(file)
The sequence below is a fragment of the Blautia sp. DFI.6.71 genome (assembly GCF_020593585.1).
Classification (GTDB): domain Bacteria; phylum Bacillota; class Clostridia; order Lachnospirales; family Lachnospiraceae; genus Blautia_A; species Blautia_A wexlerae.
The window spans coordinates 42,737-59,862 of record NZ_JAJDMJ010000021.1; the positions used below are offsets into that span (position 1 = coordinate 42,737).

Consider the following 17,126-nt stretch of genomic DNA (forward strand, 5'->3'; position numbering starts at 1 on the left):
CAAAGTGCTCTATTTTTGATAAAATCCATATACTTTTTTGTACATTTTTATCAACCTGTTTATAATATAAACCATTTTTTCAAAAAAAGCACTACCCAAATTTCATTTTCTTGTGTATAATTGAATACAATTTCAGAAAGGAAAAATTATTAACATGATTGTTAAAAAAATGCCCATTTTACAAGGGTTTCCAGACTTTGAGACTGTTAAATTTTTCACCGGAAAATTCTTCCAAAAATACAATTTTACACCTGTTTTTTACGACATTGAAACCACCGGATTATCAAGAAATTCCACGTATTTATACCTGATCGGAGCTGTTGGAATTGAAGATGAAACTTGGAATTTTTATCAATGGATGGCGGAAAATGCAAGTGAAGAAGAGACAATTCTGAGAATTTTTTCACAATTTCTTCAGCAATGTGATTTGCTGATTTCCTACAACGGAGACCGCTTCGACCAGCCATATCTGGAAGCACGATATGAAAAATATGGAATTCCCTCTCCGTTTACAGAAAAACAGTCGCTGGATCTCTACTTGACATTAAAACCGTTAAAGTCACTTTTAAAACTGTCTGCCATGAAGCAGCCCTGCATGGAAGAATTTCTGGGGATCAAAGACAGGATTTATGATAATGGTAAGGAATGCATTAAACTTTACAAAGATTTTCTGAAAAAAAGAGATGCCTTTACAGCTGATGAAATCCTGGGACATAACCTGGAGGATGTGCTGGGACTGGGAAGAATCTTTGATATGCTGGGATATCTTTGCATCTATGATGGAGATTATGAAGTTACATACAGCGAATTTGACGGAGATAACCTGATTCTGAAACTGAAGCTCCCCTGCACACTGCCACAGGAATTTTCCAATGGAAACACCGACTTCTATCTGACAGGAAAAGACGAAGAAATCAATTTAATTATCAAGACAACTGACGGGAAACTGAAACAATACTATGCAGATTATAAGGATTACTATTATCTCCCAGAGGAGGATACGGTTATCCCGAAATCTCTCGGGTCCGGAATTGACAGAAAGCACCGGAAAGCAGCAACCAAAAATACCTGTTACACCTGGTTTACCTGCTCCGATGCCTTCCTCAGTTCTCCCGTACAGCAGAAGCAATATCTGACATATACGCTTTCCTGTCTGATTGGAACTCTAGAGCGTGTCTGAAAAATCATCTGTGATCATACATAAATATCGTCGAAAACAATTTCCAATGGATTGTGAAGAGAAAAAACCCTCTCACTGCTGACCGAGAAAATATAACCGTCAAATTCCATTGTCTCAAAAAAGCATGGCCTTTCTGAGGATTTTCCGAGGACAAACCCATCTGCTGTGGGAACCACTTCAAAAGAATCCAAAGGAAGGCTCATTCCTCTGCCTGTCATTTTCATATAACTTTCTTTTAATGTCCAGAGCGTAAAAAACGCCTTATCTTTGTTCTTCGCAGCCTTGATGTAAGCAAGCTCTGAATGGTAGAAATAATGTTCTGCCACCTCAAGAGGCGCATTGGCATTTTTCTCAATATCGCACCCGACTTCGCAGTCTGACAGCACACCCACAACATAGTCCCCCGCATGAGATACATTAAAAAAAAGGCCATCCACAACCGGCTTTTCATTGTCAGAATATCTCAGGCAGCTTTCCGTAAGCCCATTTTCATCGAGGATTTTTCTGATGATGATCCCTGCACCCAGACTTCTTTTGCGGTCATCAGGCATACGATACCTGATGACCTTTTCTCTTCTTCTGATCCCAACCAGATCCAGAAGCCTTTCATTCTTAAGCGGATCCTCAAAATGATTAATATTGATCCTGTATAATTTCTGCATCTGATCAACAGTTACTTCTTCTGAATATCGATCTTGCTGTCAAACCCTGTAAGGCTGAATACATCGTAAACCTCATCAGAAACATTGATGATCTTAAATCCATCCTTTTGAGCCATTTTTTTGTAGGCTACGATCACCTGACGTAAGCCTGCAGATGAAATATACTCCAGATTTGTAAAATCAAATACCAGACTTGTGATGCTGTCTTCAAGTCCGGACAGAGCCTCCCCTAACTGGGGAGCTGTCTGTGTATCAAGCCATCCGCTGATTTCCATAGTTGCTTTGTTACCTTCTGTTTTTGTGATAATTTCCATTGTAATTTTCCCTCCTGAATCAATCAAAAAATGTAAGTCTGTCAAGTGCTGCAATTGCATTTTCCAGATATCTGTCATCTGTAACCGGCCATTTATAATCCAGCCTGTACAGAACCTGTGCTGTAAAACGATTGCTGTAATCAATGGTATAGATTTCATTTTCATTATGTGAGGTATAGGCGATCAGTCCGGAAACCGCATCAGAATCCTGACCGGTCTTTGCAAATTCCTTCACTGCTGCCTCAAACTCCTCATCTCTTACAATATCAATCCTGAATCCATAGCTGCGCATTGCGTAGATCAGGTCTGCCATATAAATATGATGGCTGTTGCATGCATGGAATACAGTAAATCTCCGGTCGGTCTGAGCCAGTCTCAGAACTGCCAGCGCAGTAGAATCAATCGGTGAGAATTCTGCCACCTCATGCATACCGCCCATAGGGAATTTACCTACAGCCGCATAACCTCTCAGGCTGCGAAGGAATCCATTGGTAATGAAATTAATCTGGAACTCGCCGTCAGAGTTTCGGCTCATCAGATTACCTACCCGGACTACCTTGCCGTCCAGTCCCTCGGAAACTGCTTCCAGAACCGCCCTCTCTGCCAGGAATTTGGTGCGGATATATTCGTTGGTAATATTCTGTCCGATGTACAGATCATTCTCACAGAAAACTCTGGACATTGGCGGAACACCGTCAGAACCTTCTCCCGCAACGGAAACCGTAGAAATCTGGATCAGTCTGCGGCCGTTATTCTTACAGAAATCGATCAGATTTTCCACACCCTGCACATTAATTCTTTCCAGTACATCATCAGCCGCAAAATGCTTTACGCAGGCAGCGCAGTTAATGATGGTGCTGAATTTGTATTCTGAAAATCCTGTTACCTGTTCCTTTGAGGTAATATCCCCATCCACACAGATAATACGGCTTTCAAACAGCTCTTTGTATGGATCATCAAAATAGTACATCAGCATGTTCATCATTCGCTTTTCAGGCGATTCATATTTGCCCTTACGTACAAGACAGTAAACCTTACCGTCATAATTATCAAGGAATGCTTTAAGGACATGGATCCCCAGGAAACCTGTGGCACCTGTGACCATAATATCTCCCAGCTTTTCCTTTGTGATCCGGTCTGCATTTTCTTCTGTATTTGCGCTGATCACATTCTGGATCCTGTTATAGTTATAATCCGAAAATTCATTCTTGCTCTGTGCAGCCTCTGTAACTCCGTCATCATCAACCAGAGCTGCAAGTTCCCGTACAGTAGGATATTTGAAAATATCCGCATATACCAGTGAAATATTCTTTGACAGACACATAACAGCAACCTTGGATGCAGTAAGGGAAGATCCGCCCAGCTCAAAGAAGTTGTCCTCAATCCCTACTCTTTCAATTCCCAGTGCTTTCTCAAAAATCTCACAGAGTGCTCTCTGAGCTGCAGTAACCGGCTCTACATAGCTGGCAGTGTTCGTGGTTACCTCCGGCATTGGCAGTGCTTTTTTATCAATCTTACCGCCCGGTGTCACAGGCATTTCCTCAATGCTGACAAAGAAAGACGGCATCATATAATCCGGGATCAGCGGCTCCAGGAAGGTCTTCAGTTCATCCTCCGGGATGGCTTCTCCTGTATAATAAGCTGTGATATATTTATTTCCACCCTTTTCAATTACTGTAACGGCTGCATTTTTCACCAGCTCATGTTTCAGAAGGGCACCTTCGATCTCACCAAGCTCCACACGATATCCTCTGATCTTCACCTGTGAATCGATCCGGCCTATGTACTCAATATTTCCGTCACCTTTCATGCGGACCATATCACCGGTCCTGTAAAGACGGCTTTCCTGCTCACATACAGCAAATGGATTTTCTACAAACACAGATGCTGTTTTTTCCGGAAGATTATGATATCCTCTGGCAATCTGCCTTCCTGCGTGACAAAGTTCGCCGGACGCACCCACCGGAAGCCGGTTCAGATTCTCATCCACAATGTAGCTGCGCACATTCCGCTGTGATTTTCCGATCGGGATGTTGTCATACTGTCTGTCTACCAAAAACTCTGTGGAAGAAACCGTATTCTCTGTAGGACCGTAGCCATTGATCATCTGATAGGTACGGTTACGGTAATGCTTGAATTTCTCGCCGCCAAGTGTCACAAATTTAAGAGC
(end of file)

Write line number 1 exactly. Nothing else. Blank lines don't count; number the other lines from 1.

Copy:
The sequence below is a fragment of the Blautia sp. DFI.6.71 genome (assembly GCF_020593585.1).